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How to Make Photography Easy With Aperture Priority Mode

Discovering how to use Aperture Priority is a revelation for many photographers, especially when you know a few extra tricks to make it do even more work for you. Learn how to make the most of this incredibly useful shooting mode.

Roman Fox has put together an in-depth guide to using Aperture Priority, with a particular focus on the versatility that it can afford you when photographing on the street.

Like Fox, I shot for years using Manual mode, completely ignorant of how I could let my camera do the heavy lifting for me, especially when combined with a few shortcuts and, in particular, minimum shutter speed. Something that I’ve found useful is to switch the behavior of my Auto Exposure Lock button (which I’ve actually mapped elsewhere) so that it toggles. This means that I tap it once to lock the exposure rather than having to hold it down. I find this gives me more flexibility, especially if I then want to fine-tune that exposure with the Exposure Compensation dial, though of course, you do have to remember to switch it off once you’ve finished using it!

What would you add to this video? Let us know in the comments below.

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11 Comments

Mark Smith's picture

Good tips, but I would add one thing: bracket your shots. That way you have a better chance of compensating for the vagaries of exposure in any situation.

Rob Mulligan's picture

Better yet, manual with auto ISO - you make the two most important choices, the camera makes the one least important choice. Why not write an article on that?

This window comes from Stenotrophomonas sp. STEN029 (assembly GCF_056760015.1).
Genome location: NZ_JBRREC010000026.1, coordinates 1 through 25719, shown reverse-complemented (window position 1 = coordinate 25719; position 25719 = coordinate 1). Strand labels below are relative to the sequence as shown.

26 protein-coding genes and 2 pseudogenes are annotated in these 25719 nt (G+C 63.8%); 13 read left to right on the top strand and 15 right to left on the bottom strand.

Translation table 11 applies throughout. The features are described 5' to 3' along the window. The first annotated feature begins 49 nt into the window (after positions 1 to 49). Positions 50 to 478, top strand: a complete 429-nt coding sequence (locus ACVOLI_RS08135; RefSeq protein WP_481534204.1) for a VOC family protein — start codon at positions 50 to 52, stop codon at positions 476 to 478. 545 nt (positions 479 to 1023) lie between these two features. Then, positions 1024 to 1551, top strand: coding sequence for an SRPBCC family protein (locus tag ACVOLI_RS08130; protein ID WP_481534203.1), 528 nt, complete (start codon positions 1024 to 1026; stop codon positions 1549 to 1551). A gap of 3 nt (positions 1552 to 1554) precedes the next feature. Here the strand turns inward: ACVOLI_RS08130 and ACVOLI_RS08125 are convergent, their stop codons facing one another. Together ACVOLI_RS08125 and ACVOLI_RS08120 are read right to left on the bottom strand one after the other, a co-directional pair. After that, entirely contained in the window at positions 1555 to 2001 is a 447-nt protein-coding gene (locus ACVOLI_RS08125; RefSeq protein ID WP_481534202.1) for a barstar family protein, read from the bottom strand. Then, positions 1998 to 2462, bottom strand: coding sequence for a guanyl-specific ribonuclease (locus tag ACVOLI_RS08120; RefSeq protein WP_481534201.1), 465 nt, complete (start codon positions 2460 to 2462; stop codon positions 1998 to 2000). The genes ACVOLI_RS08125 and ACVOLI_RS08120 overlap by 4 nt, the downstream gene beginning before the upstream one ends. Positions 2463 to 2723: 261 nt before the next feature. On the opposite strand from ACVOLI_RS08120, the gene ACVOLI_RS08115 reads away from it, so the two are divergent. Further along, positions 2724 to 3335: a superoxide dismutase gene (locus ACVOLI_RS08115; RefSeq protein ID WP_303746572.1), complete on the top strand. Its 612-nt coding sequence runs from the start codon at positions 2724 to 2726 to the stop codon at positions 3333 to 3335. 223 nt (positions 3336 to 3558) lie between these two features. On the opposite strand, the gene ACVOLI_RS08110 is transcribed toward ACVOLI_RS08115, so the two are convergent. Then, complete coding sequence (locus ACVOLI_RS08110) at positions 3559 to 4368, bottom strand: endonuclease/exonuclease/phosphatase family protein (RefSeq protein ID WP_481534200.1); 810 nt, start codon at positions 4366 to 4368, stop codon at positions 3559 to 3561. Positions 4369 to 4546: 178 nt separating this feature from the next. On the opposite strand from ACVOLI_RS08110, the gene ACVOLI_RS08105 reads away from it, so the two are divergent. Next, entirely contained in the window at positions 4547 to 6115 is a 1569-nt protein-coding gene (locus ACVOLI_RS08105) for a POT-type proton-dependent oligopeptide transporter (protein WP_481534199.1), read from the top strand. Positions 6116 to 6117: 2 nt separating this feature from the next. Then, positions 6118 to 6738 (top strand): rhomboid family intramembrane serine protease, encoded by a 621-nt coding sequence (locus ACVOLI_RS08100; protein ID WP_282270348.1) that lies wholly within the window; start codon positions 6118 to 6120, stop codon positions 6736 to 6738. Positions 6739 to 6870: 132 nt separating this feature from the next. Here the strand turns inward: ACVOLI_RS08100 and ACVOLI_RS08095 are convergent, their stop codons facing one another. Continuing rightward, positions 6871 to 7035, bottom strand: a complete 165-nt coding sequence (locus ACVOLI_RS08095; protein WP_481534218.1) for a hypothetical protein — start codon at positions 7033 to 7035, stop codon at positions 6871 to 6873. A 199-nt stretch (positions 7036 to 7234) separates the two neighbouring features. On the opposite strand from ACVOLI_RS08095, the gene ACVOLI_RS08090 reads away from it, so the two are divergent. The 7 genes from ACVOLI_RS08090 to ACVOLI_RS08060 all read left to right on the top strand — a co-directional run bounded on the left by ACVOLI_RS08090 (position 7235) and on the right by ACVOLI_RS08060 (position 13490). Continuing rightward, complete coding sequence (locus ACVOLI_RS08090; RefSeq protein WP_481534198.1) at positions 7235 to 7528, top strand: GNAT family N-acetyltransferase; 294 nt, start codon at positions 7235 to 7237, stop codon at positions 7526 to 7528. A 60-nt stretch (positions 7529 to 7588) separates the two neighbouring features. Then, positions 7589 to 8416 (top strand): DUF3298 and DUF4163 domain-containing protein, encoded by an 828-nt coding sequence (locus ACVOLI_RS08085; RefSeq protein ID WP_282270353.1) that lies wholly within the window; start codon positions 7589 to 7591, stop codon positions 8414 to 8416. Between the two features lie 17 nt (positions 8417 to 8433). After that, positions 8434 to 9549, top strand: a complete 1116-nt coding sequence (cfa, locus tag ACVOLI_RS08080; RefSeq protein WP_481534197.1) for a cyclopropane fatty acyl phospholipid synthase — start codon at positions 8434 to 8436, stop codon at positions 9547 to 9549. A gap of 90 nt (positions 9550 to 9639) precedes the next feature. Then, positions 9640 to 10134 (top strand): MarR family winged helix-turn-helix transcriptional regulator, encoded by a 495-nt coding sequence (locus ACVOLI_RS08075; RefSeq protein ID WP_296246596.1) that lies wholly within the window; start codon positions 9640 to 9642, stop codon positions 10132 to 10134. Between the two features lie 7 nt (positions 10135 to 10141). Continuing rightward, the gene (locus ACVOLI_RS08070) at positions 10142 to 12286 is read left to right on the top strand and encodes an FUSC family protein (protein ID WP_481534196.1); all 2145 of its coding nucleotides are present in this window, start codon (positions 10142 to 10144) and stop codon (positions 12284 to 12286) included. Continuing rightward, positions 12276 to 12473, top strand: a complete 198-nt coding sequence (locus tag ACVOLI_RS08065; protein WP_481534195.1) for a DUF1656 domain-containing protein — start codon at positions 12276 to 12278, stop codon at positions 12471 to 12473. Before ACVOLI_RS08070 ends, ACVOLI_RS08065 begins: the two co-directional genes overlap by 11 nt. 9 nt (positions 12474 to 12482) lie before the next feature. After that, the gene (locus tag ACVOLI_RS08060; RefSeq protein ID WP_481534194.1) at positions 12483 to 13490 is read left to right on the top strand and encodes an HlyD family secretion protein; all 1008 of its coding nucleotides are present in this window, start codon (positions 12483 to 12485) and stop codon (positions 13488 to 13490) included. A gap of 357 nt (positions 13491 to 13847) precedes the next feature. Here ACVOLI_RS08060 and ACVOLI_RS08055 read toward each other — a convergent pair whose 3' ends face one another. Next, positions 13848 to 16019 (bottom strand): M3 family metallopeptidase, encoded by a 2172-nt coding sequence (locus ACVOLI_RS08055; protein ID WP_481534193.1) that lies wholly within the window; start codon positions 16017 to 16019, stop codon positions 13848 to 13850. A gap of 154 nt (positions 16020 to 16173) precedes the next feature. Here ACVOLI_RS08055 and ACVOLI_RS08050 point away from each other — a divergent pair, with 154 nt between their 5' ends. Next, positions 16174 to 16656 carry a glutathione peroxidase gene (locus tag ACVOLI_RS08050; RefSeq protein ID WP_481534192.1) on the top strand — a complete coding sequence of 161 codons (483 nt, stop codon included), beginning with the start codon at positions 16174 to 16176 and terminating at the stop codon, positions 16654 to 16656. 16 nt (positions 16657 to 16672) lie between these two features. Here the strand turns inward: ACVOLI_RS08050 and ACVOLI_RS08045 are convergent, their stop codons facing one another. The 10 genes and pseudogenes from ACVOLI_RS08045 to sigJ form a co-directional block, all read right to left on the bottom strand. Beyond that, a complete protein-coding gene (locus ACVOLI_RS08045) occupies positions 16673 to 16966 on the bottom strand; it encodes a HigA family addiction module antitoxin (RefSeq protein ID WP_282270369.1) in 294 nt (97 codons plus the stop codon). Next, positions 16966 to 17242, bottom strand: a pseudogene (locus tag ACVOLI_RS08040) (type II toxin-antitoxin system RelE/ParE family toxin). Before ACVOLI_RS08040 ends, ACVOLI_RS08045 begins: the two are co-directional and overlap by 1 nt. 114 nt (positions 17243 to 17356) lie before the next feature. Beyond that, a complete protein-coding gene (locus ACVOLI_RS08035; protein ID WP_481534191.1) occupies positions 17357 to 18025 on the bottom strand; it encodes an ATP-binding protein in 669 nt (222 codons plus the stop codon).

Black Z Eddie .'s picture

Manual with auto ISO is great in static lighting conditions, but, in changing lighting conditions AP is better yet.

Rob Mulligan's picture

If you "need" 1/1000th (or whatever), and you "need" f2.8 (or whatever), manual with auto ISO is another alternative. pick two, and the camera picks one. Easy... It works just fine in changing light conditions.

Black Z Eddie .'s picture

I'm sure it works fine, but, it's still not as fast. With AP, you can set your minimum shutter speed (1/125th or 1/250th or whatever) + Auto ISO, and only have to change the aperture. That's it. Easier still. :) If you are constantly walking into bright and dark areas, your shutter speed can adjust much much much faster than you can. I guarantee, it can go from 1/125th to 1/8000th before you can decide what shutter you need to be in.

Rob Mulligan's picture

I hope that 1/125th works for the sports shots you need. BTW... I understand how a camera works, my first was a Leica IIIc with a hand held meter but I've moved along with the times.

Black Z Eddie .'s picture

This article was not just about sports. And, the video was actually about street photography. But, at any rate, if you need 1/1000th, then you would set your minimum shutter speed to 1/1000th. If the camera needs to go faster to maintain the exposure, it will auto-adjust the shutter speed accordingly.

Just so we're on the same page, when people say "minimum shutter speed", it's the automatic feature that tries to maintain the minimum shutter speed that you set. That's why there's almost no need for manual + Auto ISO.

Rob Mulligan's picture

I was developing film and printing in my basement at 12 years old, way before you were born, and shooting digital for 15 years, as well as making a living with photography still today. I don't need tutorials, thank you.

Black Z Eddie .'s picture

You need to relax. You developing and printing since you were 12 has nothing to do with newer camera features you weren't aware of. And, you're welcome.

Rob Mulligan's picture

My current work cameras are a pair of D500's, my current fun camera is a Z50. Like I said, I don't need tutorials.